For much of the marriage, I was lonely. I was dreadfully lonely. There I was, surrounded by my little family, complete with two kids, dogs, a cute little house down the street from my parents, a rental property, a 401k, and a job I loved. We had dinner with my family every Sunday, we went out with friends, we took fun vacations. It was everything I thought you were supposed to have in order to be happy.
But I wasn’t. My then-husband and I fought a lot, and we fought fiercely. Our arguments were always about the same thing, and they always ended the same way. Even when we weren’t fighting over this one particular issue, it was always there between us, and it shaped our relationship very distinctly from the beginning.
I’m an optimistic gal. I see things in a way that most folks don’t. For many years, I forgave easily and tolerated irrational and seriously inappropriate behavior well – and not just from my then-husband. From everyone. I think that what I had done was build a wall around my heart, if you’ll allow me to be dramatic here in this space. Everyday, I was protecting myself, my heart, from harm. And that’s a damn lonely place to be.
After one particularly rough argument, I remember lying in bed and staring at the wall thinking one word over and over: Hopeless. I don’t even remember what that feels like now, to be honest. I haven’t felt hopeless or lonely since the day we separated, and I think that says a lot about what really makes us feel lonely in life.
First and foremost, I believe that we are responsible for our circumstances. If you’re unhappy, choose again. If something has brought you to your knees, stand up. When I hear folks say that they don’t “have a choice” in a matter, I find it so upsetting. Yes, you do have a choice – you just aren’t comfortable with what you believe a different decision may bring. Maybe you’re afraid. Heck, I sure was. Terrified, really.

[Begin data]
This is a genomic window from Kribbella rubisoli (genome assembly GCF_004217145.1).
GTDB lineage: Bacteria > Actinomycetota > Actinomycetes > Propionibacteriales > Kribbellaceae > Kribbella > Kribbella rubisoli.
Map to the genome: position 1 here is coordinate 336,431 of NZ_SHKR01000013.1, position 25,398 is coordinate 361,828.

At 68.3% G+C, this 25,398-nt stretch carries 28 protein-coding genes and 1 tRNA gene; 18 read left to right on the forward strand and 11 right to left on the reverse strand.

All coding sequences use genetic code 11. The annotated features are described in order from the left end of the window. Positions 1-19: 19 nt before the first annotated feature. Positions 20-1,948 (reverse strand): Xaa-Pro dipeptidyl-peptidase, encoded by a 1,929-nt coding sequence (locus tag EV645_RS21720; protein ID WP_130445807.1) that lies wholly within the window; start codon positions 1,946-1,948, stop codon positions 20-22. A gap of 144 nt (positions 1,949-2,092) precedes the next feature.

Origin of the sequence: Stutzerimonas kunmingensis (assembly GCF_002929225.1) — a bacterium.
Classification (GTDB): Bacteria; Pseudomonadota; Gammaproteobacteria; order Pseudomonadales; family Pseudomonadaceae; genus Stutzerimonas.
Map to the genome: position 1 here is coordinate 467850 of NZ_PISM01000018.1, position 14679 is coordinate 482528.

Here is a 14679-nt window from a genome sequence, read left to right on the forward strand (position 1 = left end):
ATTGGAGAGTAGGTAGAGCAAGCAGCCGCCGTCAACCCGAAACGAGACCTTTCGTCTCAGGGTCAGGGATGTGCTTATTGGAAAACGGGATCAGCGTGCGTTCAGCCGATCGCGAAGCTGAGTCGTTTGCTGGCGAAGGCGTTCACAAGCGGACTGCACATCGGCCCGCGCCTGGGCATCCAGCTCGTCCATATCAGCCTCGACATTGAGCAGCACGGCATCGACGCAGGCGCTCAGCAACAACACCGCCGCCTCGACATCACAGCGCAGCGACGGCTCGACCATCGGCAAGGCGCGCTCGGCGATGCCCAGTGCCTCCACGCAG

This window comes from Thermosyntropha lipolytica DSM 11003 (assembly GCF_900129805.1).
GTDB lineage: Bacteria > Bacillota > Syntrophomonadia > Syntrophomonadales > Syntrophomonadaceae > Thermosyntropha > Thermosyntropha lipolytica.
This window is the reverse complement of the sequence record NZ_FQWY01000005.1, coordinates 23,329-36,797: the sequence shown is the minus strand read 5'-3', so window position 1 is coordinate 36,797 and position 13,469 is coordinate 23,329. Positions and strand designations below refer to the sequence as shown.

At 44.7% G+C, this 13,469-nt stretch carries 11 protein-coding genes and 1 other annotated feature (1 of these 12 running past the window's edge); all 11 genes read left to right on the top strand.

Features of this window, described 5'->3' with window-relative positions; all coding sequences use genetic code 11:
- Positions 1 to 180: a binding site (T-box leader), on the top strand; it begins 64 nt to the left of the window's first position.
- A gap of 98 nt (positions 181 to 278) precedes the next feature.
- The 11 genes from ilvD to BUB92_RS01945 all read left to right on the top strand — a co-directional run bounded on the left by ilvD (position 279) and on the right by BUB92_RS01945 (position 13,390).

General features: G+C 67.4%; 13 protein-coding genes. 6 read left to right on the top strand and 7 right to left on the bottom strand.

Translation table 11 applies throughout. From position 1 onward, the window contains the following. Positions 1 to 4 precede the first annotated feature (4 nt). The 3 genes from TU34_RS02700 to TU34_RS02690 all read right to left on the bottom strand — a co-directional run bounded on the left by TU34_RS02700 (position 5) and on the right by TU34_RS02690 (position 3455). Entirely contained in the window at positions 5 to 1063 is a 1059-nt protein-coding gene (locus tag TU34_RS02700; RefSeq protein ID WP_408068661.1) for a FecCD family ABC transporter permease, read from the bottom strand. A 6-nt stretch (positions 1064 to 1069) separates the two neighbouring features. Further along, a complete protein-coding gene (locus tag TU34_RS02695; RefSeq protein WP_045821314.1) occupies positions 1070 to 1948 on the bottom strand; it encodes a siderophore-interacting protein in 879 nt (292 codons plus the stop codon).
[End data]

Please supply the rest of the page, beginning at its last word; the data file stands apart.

Remember in the beginning up there when I said the choice is always, always yours? I believe that with all of my heart. I made the choice to stay in that relationship because I thought it was the right thing to do for several really big reasons, though time and time again I was shown otherwise. Because of my choice and the circumstances that came with it, I felt lonely and hopeless. Only when I let go and was willing to be alone did I see hope. Only when I embraced the truth did that heavy blanket of loneliness lift.
I really want to work on Baby Love right now, but I can’t seem to settle down. My mind is filled with these other little meanderings looking for a home. Are you home, dear blank page? Because these thoughts are seriously getting in the way of production. They’re clogging up the highway, so I really need to find them a permanent home. They’ve become so…. well…. loitery.
Author’s note: don’t use that word. I may have made it up.
This morning, my mind is filled with memories of almost four years in England. I struggle with the persistence of these memories, perhaps most of all. How can a place be missed even more than the human beings who inhabit it? I don’t know. I just don’t know. All I really do know is that when I close my eyes, I am so often there. The smell of damp air and trees and wet stone, and so many thousands of events imprinted upon any given space. The way the breeze was so cold coming off of the sea in November, or the rumble of fighter jets from the air base roaring overhead all day in the summer. I loved it there. I loved it there from the moment the door of the airplane opened and I first breathed Great Britain.
To be truthful, I wrote those first couple of paragraphs yesterday. Today I woke up with the word smitten on my mind, but that simple word brought me right back to England and that short period of my life where I felt at home. I was 100% smitten with England well before I was afforded the opportunity to live there thanks to the United States Air Force.
I was so genuinely happy there. I felt so at home, and I don’t understand why or how that is even possible. But the airplane door opened on December 7, 1998, and I saw that grey sky and that forest of tall, skinny, bare trees in the distant landscape surrounding RAF Mildenhall, and my heart was full. It was the strangest, strongest feeling.
They say that home is where your heart is, and I believe it. But why was this California girl’s heart in England? Okay, it might have been the mad crush I had on John Taylor (yes, of Duran Duran) when I was 13. But I don’t think so. I think there is something else, another reason that I haven’t yet discovered and may never know.
Tennessee reminds me of England. I have that same sense of home here, but I have begun to wonder if maybe that is because this is the first place that is ours. We haven’t made memories or plans or life here with anyone else; it’s just us. I’m so smitten with Nashville and all that it has to offer, but I’m more smitten with what we are together, no matter where we go. I’m beginning to think it isn’t Tennessee that feels like home. It’s him.
P.S. I’m also so so so smitten with Baby Love – and once this novel is complete, I hope you will be, too!